Archbishop Sentamu was not alone in criticising the opponents of Philip North.

The Bishop of Willesden, Pete Broadbent, tweeted: "This is what the Church of England will be like if the intolerant exclusive 'inclusives' win… if there is no future for the Catholics, we're all in deep trouble."

'Period of mourning'

Serenhedd James, a historian and columnist for the Church Times, said: "For anyone, anywhere, to be subject of a public bullying campaign of such a personal nature is unacceptable. For it to happen within the Church, and be orchestrated by leading members of the clergy, is wicked.

"And for it to result in one of the most gentle, kind, talented, compassionate, committed, and honourable priests in the C of E being driven out of a post in which his God-given gifts are needed now more than ever is, frankly, diabolical."

At the other end of the Anglican spectrum, the conservative evangelical Bishop of Maidstone, Rod Thomas, said he was "deeply saddened" and described the move as "a body blow to the concept of 'mutual flourishing' which lay at the heart of the agreement to introduce women bishops in the Church of England."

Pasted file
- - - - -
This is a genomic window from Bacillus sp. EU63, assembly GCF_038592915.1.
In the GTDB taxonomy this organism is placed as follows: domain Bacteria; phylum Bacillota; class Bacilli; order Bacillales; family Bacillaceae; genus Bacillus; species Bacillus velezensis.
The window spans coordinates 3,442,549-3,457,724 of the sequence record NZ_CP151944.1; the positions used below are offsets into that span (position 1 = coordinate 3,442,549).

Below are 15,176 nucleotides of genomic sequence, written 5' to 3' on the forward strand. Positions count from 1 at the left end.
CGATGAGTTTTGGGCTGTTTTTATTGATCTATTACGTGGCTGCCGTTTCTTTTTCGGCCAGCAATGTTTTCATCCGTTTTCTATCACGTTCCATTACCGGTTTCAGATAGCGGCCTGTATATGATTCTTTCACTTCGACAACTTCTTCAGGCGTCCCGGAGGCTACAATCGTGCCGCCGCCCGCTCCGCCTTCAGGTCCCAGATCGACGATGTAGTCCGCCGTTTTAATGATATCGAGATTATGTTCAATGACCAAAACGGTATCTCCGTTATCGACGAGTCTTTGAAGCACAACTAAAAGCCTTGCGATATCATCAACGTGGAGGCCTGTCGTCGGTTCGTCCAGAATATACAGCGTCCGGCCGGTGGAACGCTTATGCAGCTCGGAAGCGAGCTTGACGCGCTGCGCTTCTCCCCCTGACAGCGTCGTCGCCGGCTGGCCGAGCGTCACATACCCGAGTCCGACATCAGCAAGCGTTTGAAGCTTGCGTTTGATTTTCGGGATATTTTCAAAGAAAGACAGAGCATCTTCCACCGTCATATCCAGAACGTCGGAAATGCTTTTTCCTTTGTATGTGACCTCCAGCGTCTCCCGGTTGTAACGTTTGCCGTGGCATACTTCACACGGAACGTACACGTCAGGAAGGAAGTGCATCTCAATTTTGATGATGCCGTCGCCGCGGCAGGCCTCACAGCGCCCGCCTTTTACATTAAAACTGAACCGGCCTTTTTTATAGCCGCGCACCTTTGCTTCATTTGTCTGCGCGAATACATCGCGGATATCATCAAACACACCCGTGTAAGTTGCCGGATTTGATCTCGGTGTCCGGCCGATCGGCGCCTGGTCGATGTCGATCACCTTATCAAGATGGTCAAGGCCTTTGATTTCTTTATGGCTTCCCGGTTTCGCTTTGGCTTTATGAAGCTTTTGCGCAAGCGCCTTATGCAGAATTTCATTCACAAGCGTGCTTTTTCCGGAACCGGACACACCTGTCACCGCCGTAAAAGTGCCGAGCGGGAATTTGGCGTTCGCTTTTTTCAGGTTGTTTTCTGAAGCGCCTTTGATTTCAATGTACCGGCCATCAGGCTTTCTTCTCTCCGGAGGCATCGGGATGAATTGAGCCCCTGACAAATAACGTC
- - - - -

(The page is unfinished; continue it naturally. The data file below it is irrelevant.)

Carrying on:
Long, well-intended discussions about principles of conduct appear to have evaporated in the heat of a controversial nomination.

Despite a high-profile campaign in favour of Mr North by high-ranking male and female clergy, there is little talk of good disagreement or mutual flourishing.

While there seems to be embarrassment rather than triumphalism among opponents of Bishop Philip North's appointment, the campaign group Sheffield Action on Ministry Equality said many would now enter a period of mourning.

"We also sense an invitation from God for all of us in the Church of England to take responsibility for our part in a process that has caused such pain for so many people," said a statement on the group's website.

"We pray for Bishop Philip that he may fully recover from an ordeal we believe he should never have had to face."

The Archbishops of York and Canterbury now have to find a way to reunite a Church that is divided over women's ordination as well as sexuality.